After a brief, eerie scene where Phil has a conversation with Josh and Jake about taking over the boat, we cut back to the Northwestern, finally in port and unloading their first round of opilio crab. While in port, Edgar gets to work on boat repairs while Jake Anderson heads to the clinic to get his wrist checked out. As anyone could have guessed, it’s likely he’s nicked a tendon and he shows up back to the Northwestern with a mummified hand and orders not to bend, stoop, or lift anything. Naturally, Sig wants none of this and basically tells Jake that if he can’t use his hand he might as well stay in port, to which Jake naturally responds by lying about being able to use his hand and removing the splint.
All this is predictable; Sig is Sig and Jake worships the Northwestern—he’d never do anything to jeopardize his spot on the boat. In fact, Jake’s been keeping a secret from the crew. Apparently, Jake’s dad up and left the family three weeks ago, and hasn’t been seen since. Jake’s doing all he can to support his family from the Bering Sea, but there’s work to be done and the sleep-deprived crew needs his help, too. Eventually, though, the secret comes out—Sig gets a call to the wheelhouse from Jake’s mom. He finds out all about Jake’s dad going missing, and learns some disturbing new facts: the dad’s truck was found on a remote logging road with no sign of its owner. Sig, with the blessing of Jake’s mom, decides to keep this info from Jake, choosing instead to try to keep the kid busy. Poor Jake—he’s had a rough time, family-wise, and this is just one more mess. He’s a good kid and a good deckhand, and I feel so badly for him that he has so much on his shoulders.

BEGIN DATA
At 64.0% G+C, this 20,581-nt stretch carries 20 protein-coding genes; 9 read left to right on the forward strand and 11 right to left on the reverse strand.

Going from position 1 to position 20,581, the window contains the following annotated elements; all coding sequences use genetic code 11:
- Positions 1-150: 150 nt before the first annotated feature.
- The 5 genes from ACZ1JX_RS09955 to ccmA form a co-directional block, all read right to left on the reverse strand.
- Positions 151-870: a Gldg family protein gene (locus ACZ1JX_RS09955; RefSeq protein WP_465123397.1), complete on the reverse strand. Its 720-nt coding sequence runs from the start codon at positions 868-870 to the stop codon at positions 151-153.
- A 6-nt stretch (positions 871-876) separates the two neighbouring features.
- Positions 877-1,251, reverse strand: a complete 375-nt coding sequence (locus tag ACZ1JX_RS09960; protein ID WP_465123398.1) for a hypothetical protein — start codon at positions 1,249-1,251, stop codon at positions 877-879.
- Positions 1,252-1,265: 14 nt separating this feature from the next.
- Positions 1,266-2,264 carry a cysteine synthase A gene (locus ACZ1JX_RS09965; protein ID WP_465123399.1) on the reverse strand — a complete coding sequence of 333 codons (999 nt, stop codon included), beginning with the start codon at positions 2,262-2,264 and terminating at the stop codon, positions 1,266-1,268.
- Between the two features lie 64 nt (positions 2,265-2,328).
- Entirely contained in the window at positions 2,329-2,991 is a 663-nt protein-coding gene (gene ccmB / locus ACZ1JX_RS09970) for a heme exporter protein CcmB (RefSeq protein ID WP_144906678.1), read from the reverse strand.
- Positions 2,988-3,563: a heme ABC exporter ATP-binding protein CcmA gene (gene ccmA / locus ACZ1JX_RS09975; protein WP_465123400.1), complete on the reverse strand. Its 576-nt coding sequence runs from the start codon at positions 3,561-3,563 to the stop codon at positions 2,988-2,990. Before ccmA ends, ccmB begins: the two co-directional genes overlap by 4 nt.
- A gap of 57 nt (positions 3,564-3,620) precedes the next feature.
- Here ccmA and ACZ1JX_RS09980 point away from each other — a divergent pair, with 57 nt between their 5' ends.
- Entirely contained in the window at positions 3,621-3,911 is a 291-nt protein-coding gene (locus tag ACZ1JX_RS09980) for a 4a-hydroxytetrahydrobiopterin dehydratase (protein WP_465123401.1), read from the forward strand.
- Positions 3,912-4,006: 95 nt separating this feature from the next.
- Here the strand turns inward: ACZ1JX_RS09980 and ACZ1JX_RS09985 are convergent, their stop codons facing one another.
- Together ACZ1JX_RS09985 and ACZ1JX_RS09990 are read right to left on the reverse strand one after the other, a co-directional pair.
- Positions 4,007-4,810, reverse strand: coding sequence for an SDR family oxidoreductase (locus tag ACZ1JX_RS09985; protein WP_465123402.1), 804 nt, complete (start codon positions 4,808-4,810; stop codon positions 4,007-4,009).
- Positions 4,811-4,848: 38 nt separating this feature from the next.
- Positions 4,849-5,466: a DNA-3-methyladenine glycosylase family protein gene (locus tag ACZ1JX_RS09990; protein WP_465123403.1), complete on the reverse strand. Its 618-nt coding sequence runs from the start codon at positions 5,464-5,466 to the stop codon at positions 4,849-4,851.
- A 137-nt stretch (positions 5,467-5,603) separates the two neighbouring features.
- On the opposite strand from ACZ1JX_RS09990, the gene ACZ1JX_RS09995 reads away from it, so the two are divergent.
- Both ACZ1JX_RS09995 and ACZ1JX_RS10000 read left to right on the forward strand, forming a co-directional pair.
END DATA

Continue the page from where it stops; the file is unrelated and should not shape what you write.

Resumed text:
Finally, we get back to the Cornelia Marie, where Phil is looking worse and worse. “What in the f*** is wrong with me?” he asks, and I’m starting to wonder if I’m going to be able to handle the upcoming episodes. Television or no, I can’t forget that I am watching a man die by degrees right in front of me. This isn’t a fictional drama, this is real life, and a real man’s life ended. A real man with real children whose lives we’ve indirectly been a part of for the last six years. I find that I’m unsure how I feel about this whole thing now that it’s here—even though by all accounts Phil wanted it shown. And just when I think the Harris family drama is as tense as it can be, Phil heads down to his room to get his back pain medication and is suddenly screaming at Jake. “I want you out of my life. You’re a liar. You’re a f***ing thief. Get out of my sight. When we get home, you’re gonna go your way and I’m gonna go mine.” Jake, as it turns out, has been stealing Phil’s pain pills. Naturally, there’s only one reason why this would be happening, and the final lines of the episode are Jake begging for his father’s forgiveness. “I’m an addict,” he says, and the look on Phil’s face is that of a man whose life is spiraling out of control as we fade to black.
If the previews are to be believed, next week is The Episode—Phil’s stroke is eminent, and I find myself fervently hoping that Jake and Phil manage to make peace with each other before it’s all over. Because time is running out.
My predictions for next week’s episode: It’s highly likely that I’m going to cry.
P.S.: I found a new interview with Josh Harris online that discusses Jake’s addiction, the upcoming episodes, and the future of the Cornelia Marie. It made me think that Phil, wherever he is, is likely pretty proud of his boys—just like he said he would be. http://www.popeater.com/2010/06/16/josh-harris-phil-harris-deadliest-catch/?ncid=webmail
P.P.S: After the Catch is back on after Deadliest Catch, and it looks to be just as worth watching as it has been every other season. Naturally, tributes to Captain Phil will abound, and the first episode, which aired this week, found Captain Johnathan in tears and the other captains choked up after watching a clip of Phil and Johnathan sharing good times on their motorcycles. And, of course, it’s hosted by Mike Rowe, which is reason enough to tune in.